I get it. You’re busy. You’re not only working on a book, you’ve got a Facebook page, Twitter account, and you’re wondering how to make Snapchat work for you.

You don’t have time to add email to your platform building strategies. You might even think of email as old school. Even boring.

Is it really necessary?

It depends.

Let’s look at three benefits of creating an email author newsletter and see if it’s the right next-step for you:

1. Email isn’t new and tantalizing.

Yep, this is a benefit. Not convinced? Hear me out on this.

While email became popular in the ‘90s and 2000s, it was actually invented back in 1971 (so it’s probably even older than you think!). Today, we take it for granted. It’s reliable, used by everyone, and a little boring.

And therein lies one of its great advantages.

It’s been around so long, no one is messing with it.

On the other hand, social media platforms are under constant innovation, including never-ending changes to the algorithms that determine how (and if) your posts are shared. Here are a few examples of changes through the years:

  • In 2016 Facebook algorithms prioritized posts by family and friends rather than businesses (like authors)
  • In 2017 Facebook algorithms prioritized posts that evoked reaction like “hearts” and “angry faces” over posts that only evoked “likes.”
  • In 2018 Facebook algorithms prioritized posts with more comments.
  • In 2019 Facebook algorithms prioritized video posts that keep people engaged for more than a minute.

In other words, you can spend a lot of time today building a following only to discover that tomorrow’s algorithms have changed how (and if) your followers are being reached.

That doesn’t mean you should ignore social media. It’s a great way to connect with new people. So keep it up.

Just augment your social media strategies with a reliable platform on which you can consistently deliver your message without fear of ever-changing algorithms lowering your reach. And that reliable platform is email.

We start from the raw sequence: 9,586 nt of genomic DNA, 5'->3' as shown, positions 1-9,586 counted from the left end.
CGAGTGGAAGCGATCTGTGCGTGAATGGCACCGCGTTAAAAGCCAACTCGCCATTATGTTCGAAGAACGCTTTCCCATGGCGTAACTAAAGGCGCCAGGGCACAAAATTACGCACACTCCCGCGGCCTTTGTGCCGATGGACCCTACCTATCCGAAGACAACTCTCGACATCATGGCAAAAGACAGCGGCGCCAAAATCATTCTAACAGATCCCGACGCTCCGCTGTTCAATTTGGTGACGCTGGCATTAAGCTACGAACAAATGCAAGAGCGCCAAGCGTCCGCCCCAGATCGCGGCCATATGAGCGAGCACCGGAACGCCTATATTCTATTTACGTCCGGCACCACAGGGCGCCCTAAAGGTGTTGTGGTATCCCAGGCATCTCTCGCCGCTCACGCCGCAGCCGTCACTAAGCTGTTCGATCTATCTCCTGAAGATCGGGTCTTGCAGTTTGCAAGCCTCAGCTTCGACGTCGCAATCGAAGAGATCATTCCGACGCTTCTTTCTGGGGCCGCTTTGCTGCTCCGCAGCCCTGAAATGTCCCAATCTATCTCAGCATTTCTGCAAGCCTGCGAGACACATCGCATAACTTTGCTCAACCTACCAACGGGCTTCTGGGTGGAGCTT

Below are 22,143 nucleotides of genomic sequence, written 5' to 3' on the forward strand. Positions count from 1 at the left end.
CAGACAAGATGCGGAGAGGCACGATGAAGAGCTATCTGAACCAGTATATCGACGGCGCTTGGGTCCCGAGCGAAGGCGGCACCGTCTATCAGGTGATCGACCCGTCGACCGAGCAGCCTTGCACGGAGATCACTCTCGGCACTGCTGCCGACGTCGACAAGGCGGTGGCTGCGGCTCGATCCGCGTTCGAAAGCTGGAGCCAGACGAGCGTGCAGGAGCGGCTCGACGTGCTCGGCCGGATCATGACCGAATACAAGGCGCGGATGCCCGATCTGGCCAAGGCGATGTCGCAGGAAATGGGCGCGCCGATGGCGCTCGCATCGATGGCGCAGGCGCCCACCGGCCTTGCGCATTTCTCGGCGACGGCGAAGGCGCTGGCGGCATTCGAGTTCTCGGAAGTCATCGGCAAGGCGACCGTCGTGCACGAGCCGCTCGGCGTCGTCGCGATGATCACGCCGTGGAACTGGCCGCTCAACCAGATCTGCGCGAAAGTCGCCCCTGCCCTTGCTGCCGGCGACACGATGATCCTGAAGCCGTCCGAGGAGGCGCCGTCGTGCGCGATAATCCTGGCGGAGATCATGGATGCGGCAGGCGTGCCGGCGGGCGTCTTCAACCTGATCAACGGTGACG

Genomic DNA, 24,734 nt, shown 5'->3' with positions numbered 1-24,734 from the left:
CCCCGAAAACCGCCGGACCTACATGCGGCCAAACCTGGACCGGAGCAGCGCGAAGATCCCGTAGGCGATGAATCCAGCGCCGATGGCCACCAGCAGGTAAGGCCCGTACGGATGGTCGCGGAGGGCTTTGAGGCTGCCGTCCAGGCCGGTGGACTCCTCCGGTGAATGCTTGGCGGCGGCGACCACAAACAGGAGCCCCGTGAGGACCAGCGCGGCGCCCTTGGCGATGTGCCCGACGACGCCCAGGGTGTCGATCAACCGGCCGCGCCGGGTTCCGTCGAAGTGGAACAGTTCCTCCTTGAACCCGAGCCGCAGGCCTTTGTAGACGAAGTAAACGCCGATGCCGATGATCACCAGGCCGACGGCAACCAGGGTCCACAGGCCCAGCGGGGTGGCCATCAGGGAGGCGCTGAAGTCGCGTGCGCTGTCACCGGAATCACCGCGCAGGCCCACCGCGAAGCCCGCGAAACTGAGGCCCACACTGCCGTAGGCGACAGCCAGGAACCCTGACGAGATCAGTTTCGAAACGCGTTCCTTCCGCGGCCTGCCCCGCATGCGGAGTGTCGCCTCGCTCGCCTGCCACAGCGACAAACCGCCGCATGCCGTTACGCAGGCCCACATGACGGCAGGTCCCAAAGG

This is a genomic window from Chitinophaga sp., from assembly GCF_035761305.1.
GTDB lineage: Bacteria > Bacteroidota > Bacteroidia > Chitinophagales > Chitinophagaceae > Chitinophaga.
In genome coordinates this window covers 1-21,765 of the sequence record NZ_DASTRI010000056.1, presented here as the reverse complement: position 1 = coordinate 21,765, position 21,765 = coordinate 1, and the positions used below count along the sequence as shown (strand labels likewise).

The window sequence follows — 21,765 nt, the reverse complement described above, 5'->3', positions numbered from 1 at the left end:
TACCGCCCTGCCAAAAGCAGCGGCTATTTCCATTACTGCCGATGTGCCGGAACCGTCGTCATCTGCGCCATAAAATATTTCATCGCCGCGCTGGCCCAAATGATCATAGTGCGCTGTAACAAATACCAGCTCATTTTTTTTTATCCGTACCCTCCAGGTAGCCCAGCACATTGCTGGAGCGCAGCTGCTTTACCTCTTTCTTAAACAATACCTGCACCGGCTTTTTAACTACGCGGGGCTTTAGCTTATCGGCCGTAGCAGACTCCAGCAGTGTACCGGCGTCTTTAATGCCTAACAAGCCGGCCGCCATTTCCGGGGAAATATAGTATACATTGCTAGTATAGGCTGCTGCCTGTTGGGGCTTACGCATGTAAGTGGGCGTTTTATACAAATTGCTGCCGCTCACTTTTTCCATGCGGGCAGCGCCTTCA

2. Your email subscribers belong to you—not to Big Tech.

The following that you build on any social media platform is borrowed.

Read that last line again.

Without the cooperation of that platform, you have no way to reach out to even loyal fans who have been following you for years.

Algorithm changes are one danger, but there are other ways you can suddenly lose access to a group you’ve been growing for years.

Exhibit A: Last fall, someone in New York hacked into my Facebook account. Despite jumping through all their hoops to identify myself, Facebook locked me out.


After waiting six months for them to reinstate me, I’m taking matters into my own hands. Sometime this week, I’m going to open a new account–so don’t be surprised if I “friend” you. But my old account, with my 1,800 friends, took 12 years to curate.

In addition, there is a growing trend of social media platforms deprioritizing messages with which they don’t agree.


Again, social media is a great tool, but making it the only way you connect with people who appreciate what you have to say can be a big mistake.

With email, YOU control your email list (unless you break your email server’s rules–another post for another day).

3. Email subscribers are more committed to your message.

It doesn’t take a lot of commitment to follow a person or brand on social media. We can unfollow them at any time, hide their posts, or simply scroll past their messages in our newsfeed. In fact, thanks to those ever-changing algorithms, we’ll only see a fraction of their posts to begin with.

But when we give someone our email address, that’s a different story.

People who agree to join your email list are typically more interested in staying in touch than the folks who merely follow you on social media. Email subscribers may not open or read every email that you send, but they are interested enough in your message to welcome you into their inbox, and that’s kind of a big deal.

In other words, 100 email subscribers may be more valuable to you as an author than 1000 followers on social media.

If you’re looking for reliable and consistent access to your most committed readers and fans, consider building an email list and launching an email newsletter. It may be old school, but it remains a powerful tribe-building strategy that will serve you well.

So where do you start? I don’t recommend Gmail or Hotmail. You’re better off using an email service that specializes in mass emails. Some people use Mailchimp, but we’ve discovered that Aweber is more user-friendly. Quite often, their service is free to anyone who’s just beginning to build their email list.

The benefits of working with Illumify.

In case you didn’t know, at Illumify, we offer monthly training to our authors. Sometimes we discuss writing skills, but usually we equip you with strategies to promote and sell more books.

This summer, we plan on launching all of our training videos onto an online platform so our authors can access them any time they want.

If you’d like to learn more about how we can help you bring your book to life, let’s talk!